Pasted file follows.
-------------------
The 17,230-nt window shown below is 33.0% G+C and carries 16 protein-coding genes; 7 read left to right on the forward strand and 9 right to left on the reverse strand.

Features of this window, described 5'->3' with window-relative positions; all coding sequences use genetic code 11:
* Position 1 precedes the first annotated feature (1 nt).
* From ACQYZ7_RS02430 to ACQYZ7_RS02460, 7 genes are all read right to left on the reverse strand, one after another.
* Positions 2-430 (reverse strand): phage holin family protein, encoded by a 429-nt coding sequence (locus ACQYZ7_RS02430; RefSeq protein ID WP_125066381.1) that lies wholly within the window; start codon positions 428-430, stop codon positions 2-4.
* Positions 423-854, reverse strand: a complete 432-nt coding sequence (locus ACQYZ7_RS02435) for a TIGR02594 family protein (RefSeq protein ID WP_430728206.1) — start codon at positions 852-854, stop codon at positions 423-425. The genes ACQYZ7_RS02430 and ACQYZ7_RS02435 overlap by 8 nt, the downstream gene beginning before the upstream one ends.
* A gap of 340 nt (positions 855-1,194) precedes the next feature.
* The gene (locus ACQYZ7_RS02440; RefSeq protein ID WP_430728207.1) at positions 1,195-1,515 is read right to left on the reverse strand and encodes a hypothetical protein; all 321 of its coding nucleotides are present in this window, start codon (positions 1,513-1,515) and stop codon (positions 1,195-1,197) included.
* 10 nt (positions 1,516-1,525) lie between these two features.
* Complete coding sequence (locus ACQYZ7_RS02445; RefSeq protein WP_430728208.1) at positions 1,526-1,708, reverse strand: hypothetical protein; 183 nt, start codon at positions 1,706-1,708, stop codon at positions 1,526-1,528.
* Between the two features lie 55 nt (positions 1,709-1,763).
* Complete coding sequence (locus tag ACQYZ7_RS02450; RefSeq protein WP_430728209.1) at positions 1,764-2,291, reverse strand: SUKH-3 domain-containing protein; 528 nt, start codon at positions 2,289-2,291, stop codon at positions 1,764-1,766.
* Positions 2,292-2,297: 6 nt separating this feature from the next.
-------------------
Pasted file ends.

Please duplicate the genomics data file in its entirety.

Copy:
The 17,230-nt window shown below is 33.0% G+C and carries 16 protein-coding genes; 7 read left to right on the forward strand and 9 right to left on the reverse strand.

Features of this window, described 5'->3' with window-relative positions; all coding sequences use genetic code 11:
* Position 1 precedes the first annotated feature (1 nt).
* From ACQYZ7_RS02430 to ACQYZ7_RS02460, 7 genes are all read right to left on the reverse strand, one after another.
* Positions 2-430 (reverse strand): phage holin family protein, encoded by a 429-nt coding sequence (locus ACQYZ7_RS02430; RefSeq protein ID WP_125066381.1) that lies wholly within the window; start codon positions 428-430, stop codon positions 2-4.
* Positions 423-854, reverse strand: a complete 432-nt coding sequence (locus ACQYZ7_RS02435) for a TIGR02594 family protein (RefSeq protein ID WP_430728206.1) — start codon at positions 852-854, stop codon at positions 423-425. The genes ACQYZ7_RS02430 and ACQYZ7_RS02435 overlap by 8 nt, the downstream gene beginning before the upstream one ends.
* A gap of 340 nt (positions 855-1,194) precedes the next feature.
* The gene (locus ACQYZ7_RS02440; RefSeq protein ID WP_430728207.1) at positions 1,195-1,515 is read right to left on the reverse strand and encodes a hypothetical protein; all 321 of its coding nucleotides are present in this window, start codon (positions 1,513-1,515) and stop codon (positions 1,195-1,197) included.
* 10 nt (positions 1,516-1,525) lie between these two features.
* Complete coding sequence (locus ACQYZ7_RS02445; RefSeq protein WP_430728208.1) at positions 1,526-1,708, reverse strand: hypothetical protein; 183 nt, start codon at positions 1,706-1,708, stop codon at positions 1,526-1,528.
* Between the two features lie 55 nt (positions 1,709-1,763).
* Complete coding sequence (locus tag ACQYZ7_RS02450; RefSeq protein WP_430728209.1) at positions 1,764-2,291, reverse strand: SUKH-3 domain-containing protein; 528 nt, start codon at positions 2,289-2,291, stop codon at positions 1,764-1,766.
* Positions 2,292-2,297: 6 nt separating this feature from the next.